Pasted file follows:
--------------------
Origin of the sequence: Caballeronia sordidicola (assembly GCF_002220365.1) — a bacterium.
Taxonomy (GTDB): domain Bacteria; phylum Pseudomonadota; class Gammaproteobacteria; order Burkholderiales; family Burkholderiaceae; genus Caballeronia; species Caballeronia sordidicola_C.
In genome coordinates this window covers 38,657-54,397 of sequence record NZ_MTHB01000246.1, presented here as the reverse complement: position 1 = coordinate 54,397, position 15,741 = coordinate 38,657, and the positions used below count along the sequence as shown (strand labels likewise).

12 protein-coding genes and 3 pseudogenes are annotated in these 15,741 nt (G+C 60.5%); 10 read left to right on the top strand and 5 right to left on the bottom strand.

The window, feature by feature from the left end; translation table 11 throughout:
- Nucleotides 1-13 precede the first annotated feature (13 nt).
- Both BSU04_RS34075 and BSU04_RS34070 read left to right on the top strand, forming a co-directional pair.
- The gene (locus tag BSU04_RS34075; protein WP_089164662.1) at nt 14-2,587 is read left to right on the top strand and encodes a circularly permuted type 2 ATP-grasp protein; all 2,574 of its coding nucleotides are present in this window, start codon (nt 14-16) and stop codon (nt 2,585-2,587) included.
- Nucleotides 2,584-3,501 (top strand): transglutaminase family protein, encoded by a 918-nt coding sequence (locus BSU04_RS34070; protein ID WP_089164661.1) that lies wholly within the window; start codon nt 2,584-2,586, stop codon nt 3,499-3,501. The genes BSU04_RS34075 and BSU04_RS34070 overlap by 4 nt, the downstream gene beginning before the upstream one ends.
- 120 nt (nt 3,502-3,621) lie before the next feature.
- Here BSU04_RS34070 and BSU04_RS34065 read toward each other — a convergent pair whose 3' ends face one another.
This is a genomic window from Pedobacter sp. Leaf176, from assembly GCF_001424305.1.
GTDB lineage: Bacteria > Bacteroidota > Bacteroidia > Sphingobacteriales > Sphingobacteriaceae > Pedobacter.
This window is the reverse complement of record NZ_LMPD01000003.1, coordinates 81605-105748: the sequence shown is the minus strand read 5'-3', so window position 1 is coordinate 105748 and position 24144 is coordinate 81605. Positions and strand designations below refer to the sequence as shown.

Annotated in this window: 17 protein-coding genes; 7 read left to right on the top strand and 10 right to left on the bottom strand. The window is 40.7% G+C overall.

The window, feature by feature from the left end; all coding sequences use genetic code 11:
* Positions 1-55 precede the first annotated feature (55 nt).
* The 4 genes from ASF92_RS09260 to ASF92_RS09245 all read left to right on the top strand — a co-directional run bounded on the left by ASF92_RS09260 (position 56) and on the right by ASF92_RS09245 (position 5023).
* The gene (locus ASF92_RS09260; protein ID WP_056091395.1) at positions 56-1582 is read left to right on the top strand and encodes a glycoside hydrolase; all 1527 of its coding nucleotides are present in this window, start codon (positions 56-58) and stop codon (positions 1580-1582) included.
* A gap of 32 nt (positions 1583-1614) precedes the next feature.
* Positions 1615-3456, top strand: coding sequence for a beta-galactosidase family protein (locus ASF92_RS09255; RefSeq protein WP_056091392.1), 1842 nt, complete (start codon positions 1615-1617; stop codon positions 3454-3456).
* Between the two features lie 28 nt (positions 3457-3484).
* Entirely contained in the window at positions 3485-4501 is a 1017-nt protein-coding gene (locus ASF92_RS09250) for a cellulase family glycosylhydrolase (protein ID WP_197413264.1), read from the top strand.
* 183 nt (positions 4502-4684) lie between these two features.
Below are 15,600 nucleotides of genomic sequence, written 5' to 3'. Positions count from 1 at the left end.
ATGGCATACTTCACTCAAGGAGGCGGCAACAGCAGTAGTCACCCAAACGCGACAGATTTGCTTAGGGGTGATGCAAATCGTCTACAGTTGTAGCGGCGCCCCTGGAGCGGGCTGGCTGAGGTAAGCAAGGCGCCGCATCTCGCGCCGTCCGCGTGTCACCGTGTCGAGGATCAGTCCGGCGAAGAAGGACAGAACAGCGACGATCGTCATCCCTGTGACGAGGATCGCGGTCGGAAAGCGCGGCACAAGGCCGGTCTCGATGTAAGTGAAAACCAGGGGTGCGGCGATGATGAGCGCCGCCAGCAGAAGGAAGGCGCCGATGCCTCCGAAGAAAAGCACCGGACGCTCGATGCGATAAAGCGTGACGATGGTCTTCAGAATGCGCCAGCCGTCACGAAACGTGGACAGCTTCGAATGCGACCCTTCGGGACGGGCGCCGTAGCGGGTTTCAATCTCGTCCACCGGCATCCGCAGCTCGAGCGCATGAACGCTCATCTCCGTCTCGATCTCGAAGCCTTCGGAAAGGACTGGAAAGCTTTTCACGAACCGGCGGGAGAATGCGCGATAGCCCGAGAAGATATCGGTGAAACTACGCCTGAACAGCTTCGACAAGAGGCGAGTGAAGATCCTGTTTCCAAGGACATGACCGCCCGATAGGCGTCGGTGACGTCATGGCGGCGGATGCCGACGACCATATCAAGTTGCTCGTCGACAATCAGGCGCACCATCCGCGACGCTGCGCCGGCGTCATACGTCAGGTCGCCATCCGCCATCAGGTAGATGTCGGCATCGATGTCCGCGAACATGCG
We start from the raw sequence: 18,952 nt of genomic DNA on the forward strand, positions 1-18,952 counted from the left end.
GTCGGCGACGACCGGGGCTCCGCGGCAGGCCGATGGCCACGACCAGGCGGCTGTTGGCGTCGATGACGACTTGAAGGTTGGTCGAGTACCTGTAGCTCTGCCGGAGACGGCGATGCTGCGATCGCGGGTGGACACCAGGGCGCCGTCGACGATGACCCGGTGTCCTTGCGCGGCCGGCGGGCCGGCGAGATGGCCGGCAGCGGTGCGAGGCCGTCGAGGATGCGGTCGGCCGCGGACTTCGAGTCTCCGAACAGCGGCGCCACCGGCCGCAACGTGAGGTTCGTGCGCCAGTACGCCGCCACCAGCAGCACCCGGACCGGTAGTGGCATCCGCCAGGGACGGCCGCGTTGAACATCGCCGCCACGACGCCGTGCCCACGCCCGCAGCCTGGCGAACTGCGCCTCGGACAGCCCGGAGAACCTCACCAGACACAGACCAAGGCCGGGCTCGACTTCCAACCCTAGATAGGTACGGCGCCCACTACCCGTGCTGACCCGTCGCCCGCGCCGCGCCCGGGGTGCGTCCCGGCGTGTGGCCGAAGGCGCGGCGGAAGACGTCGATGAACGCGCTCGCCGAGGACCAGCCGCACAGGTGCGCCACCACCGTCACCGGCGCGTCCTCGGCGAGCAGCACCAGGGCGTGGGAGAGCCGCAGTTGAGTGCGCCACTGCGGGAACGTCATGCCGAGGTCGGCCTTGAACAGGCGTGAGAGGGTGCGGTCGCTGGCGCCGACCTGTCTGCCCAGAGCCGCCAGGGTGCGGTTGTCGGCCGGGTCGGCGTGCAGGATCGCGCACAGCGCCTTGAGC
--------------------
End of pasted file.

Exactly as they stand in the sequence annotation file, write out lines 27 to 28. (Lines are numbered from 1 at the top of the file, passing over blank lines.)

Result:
We start from the raw sequence: 18,952 nt of genomic DNA on the forward strand, positions 1-18,952 counted from the left end.
GTCGGCGACGACCGGGGCTCCGCGGCAGGCCGATGGCCACGACCAGGCGGCTGTTGGCGTCGATGACGACTTGAAGGTTGGTCGAGTACCTGTAGCTCTGCCGGAGACGGCGATGCTGCGATCGCGGGTGGACACCAGGGCGCCGTCGACGATGACCCGGTGTCCTTGCGCGGCCGGCGGGCCGGCGAGATGGCCGGCAGCGGTGCGAGGCCGTCGAGGATGCGGTCGGCCGCGGACTTCGAGTCTCCGAACAGCGGCGCCACCGGCCGCAACGTGAGGTTCGTGCGCCAGTACGCCGCCACCAGCAGCACCCGGACCGGTAGTGGCATCCGCCAGGGACGGCCGCGTTGAACATCGCCGCCACGACGCCGTGCCCACGCCCGCAGCCTGGCGAACTGCGCCTCGGACAGCCCGGAGAACCTCACCAGACACAGACCAAGGCCGGGCTCGACTTCCAACCCTAGATAGGTACGGCGCCCACTACCCGTGCTGACCCGTCGCCCGCGCCGCGCCCGGGGTGCGTCCCGGCGTGTGGCCGAAGGCGCGGCGGAAGACGTCGATGAACGCGCTCGCCGAGGACCAGCCGCACAGGTGCGCCACCACCGTCACCGGCGCGTCCTCGGCGAGCAGCACCAGGGCGTGGGAGAGCCGCAGTTGAGTGCGCCACTGCGGGAACGTCATGCCGAGGTCGGCCTTGAACAGGCGTGAGAGGGTGCGGTCGCTGGCGCCGACCTGTCTGCCCAGAGCCGCCAGGGTGCGGTTGTCGGCCGGGTCGGCGTGCAGGATCGCGCACAGCGCCTTGAGC